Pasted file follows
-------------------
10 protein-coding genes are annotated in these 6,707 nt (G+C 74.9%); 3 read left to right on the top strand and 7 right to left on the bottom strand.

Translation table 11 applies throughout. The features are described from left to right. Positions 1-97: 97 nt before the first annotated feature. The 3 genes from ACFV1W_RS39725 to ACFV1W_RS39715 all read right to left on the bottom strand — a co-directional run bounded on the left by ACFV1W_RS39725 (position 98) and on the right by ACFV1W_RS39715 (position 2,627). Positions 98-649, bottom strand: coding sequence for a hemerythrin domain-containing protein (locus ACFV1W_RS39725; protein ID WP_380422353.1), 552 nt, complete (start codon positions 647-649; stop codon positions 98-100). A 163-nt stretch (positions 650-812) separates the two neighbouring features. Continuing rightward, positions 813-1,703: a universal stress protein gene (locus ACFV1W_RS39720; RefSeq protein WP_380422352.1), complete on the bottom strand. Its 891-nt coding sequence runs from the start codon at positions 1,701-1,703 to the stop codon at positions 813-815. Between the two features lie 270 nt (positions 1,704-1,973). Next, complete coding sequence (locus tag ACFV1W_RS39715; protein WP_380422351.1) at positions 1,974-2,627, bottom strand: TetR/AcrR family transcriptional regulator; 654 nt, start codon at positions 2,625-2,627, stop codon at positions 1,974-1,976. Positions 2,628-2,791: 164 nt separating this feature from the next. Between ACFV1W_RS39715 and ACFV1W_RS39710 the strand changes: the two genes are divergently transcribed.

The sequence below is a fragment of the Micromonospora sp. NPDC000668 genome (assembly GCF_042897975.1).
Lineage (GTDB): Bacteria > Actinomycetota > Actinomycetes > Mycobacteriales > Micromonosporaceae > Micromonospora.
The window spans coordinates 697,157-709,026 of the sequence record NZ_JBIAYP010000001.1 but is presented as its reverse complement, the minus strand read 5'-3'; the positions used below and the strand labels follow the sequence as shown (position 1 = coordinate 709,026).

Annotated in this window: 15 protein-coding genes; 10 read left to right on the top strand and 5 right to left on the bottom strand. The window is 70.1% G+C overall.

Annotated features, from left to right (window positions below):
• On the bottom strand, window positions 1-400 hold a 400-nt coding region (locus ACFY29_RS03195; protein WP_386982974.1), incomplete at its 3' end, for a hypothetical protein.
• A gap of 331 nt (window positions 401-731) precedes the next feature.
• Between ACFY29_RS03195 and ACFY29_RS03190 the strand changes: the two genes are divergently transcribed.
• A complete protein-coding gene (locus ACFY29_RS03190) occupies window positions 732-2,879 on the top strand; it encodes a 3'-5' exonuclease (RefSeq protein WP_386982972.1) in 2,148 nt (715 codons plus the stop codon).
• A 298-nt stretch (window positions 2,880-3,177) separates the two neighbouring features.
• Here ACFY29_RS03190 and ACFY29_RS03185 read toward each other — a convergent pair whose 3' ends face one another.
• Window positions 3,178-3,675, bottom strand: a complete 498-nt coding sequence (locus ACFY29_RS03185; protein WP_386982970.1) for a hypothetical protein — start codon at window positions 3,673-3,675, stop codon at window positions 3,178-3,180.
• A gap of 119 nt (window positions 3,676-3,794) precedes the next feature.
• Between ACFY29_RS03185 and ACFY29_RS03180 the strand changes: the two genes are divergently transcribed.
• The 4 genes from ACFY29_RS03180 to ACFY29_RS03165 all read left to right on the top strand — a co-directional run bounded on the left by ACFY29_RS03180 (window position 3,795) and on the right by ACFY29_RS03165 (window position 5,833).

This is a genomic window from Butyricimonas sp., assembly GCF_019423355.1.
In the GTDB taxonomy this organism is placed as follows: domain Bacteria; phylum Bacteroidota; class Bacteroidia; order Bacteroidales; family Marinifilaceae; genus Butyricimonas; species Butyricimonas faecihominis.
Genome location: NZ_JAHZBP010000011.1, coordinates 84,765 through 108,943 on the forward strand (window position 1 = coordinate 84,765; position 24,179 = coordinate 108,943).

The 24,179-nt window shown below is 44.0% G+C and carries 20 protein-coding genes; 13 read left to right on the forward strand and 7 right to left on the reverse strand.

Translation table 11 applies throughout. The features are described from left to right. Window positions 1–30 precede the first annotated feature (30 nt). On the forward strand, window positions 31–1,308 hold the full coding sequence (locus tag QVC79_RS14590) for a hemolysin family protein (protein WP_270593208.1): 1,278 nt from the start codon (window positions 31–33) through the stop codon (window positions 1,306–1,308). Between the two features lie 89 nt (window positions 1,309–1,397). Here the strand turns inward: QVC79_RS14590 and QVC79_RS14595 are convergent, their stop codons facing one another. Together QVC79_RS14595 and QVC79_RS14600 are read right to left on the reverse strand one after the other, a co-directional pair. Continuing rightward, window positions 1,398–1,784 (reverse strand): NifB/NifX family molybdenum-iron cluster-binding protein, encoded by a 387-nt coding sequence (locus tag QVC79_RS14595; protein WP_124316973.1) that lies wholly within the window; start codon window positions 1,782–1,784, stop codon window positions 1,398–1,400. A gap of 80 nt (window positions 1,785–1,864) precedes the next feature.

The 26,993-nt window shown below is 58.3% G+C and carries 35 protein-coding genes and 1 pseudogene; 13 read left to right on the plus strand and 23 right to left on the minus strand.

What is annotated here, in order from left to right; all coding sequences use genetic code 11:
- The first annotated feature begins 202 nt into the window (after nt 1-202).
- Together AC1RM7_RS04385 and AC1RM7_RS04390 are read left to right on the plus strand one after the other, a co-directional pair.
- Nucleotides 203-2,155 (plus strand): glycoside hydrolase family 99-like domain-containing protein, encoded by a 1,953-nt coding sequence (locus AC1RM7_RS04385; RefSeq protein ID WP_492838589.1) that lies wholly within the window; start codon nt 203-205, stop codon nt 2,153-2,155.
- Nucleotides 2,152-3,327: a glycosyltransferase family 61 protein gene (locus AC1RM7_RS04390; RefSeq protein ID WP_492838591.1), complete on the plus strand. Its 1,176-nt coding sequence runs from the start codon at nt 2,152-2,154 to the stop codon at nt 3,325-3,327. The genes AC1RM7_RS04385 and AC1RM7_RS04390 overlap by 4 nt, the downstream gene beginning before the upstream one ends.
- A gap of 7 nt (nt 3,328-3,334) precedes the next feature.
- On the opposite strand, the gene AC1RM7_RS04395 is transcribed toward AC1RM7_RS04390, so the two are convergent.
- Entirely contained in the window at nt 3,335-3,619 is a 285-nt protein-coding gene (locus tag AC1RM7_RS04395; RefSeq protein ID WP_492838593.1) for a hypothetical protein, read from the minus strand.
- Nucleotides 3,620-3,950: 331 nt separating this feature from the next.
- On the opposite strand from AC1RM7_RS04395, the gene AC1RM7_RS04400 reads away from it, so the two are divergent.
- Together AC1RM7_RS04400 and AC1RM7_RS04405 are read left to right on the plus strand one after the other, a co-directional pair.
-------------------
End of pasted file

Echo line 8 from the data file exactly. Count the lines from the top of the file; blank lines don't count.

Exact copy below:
• On the bottom strand, window positions 1-400 hold a 400-nt coding region (locus ACFY29_RS03195; protein WP_386982974.1), incomplete at its 3' end, for a hypothetical protein.